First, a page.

Economic Policy

Full Article in PDF.

The ECU, the International Monetary System and the Management of Exchange Rates

This paper examines the prospective implications of full Economic and Monetary Union (EMU) in Europe for the international monetary system. It makes a giant leap forward in trying to compare the status quo, in which nine of the twelve EC currencies participate in the Exchange Rate Mechanism (ERM) of the European Monetary System (EMS) with full monetary union in which all currencies will have been replaced by a single currency. It concentrates of two main issues: The prospective role of the ECU as an international vehicle and reserve currency, and the implications for the dollar. Second, it examines the prospective changes that EMU will imply for the international coordination of monetary and fiscal policies between the USA, the EC and Japan and the exchange rate regime between the dollar, the ECU and the yen.

in Bekemans Leonce and Tsoukalis Loukas (eds), Europe and Global Economic Interdependence, Bruges, European Interuniversity Press.

Inflationary expectations, political parties and the exchange rate regime: Greece 1958-1989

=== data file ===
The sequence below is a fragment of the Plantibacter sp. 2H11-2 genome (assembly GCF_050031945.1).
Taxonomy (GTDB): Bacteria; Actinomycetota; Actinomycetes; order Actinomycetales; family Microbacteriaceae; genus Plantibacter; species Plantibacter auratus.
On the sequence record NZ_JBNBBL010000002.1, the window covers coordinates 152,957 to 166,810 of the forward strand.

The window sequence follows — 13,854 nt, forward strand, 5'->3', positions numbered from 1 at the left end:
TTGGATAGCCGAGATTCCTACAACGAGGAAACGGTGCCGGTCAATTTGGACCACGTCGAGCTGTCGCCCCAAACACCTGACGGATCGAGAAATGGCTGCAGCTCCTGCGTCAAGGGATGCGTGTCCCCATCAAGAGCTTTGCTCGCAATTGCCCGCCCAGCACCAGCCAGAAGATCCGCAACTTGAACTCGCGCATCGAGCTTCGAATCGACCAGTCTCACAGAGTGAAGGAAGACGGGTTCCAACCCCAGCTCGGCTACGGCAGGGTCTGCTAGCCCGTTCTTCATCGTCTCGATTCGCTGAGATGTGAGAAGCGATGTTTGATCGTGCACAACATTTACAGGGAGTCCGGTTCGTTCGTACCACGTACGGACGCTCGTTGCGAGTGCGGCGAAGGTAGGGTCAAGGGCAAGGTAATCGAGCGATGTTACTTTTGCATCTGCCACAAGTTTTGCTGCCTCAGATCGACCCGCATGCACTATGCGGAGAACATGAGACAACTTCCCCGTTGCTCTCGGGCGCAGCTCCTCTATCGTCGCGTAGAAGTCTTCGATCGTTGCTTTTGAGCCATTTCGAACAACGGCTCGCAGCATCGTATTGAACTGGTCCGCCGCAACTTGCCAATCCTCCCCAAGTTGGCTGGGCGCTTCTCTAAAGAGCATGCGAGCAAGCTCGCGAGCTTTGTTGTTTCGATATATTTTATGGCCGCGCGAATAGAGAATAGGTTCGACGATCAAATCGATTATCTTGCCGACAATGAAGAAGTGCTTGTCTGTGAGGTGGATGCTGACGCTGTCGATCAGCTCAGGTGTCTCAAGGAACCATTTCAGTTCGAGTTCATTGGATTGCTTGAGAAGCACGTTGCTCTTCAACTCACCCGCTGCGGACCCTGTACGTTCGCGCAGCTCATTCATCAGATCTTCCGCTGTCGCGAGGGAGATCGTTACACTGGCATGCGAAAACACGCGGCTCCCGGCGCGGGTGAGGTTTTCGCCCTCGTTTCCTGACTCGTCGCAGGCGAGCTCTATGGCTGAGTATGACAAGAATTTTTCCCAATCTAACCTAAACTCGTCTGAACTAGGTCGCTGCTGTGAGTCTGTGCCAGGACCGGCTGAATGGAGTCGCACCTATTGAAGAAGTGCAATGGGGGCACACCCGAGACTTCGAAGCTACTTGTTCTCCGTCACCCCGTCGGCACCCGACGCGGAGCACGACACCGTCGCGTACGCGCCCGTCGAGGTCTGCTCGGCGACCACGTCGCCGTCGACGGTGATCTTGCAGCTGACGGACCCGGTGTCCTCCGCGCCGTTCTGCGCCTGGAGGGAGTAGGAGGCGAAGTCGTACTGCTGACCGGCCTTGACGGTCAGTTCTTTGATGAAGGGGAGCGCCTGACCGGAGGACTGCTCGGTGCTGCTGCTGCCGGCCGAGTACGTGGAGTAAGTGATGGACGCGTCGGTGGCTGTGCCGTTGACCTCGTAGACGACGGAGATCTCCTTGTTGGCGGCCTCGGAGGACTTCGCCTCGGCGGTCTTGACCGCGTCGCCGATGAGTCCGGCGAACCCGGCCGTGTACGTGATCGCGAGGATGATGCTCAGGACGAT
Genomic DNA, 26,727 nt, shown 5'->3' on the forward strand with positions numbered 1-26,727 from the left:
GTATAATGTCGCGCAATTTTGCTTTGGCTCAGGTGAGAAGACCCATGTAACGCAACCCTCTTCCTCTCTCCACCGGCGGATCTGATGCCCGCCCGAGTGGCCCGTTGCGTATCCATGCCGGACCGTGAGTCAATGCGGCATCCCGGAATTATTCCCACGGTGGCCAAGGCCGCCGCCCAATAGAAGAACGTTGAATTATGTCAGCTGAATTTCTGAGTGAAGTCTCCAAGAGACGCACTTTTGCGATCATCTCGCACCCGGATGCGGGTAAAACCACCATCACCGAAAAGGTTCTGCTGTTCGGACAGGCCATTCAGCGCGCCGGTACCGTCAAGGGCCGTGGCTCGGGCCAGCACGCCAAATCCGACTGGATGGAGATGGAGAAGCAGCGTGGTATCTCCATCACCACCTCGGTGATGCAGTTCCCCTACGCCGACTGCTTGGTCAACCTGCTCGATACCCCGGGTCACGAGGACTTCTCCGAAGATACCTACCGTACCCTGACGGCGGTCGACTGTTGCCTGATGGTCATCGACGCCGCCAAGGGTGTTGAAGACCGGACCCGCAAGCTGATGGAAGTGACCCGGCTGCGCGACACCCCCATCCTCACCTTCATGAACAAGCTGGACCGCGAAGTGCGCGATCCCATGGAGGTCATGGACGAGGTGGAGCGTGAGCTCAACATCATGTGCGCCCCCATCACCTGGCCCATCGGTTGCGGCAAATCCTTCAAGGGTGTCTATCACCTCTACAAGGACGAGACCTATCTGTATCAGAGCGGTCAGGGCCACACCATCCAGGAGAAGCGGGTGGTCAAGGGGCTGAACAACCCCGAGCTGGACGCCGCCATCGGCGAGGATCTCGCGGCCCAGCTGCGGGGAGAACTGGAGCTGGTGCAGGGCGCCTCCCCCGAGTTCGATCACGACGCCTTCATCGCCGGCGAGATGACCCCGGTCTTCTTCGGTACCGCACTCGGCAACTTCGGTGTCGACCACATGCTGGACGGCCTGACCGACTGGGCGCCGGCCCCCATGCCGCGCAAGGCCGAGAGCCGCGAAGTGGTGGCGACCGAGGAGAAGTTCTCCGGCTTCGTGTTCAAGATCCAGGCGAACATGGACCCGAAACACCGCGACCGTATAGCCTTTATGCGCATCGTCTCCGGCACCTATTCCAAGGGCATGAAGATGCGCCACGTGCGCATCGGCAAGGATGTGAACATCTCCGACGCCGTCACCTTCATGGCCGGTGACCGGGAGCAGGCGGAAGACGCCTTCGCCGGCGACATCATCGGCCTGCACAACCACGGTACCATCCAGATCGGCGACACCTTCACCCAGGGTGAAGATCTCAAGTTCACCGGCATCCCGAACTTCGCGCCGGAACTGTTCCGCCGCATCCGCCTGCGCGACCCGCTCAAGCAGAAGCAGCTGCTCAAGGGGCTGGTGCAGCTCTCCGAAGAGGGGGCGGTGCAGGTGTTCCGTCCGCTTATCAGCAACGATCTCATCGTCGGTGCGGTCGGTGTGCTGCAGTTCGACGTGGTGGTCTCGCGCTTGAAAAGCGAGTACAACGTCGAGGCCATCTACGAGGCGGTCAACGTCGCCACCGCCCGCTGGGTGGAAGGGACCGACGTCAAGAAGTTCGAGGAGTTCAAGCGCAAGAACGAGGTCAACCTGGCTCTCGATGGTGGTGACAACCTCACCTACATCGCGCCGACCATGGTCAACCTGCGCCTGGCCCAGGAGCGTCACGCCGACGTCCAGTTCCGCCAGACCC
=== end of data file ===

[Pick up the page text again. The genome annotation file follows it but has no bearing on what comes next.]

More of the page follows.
We investigate the applicability of the ‘rational partisan’ and ‘exchange rate regime’ models of inflation to the case of Greece. Greece has fully participated in the Bretton Woods system of gxed exchange rates until 1972, but has since followed an independent ‘crawling peg’ policy. It has had a polarized political system and a problem of persistently high inflation in the last two decades. Outside fixed exchange rate regimes, persistently high inflation can be attributed to the failure of political parties to pre-commit to price stability. The higher aversion of ‘socialists’ to unemployment results in an inflation rate which is higher by 8 percentage points than under the more anti-inflationary ‘conservatives’. Unemployment is independent of the identity of the party in power and elections.

European Journal of Political Economy (with Apostolis Philippopoulos)

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Fiscal Policies, Devaluations and Exchange Rate Regimes: The Stabilization Programs of Ireland and Greece

This paper contrasts the stabilization programs of Ireland and Greece in the 1980s and draws conclusions for the design of such programs in small open economies. Programs relying on government revenue increases are less likely to succeed than those based on expenditure reductions. The paper also emphasizes the contribution which a devaluation can make in the initial stages of such a program, but argues that this can only be effective in the context of a regime with established anti-inflationary credibility.

Economic and Social Review, 23, pp. 225-246 (April 1992).

PDF of Full Paper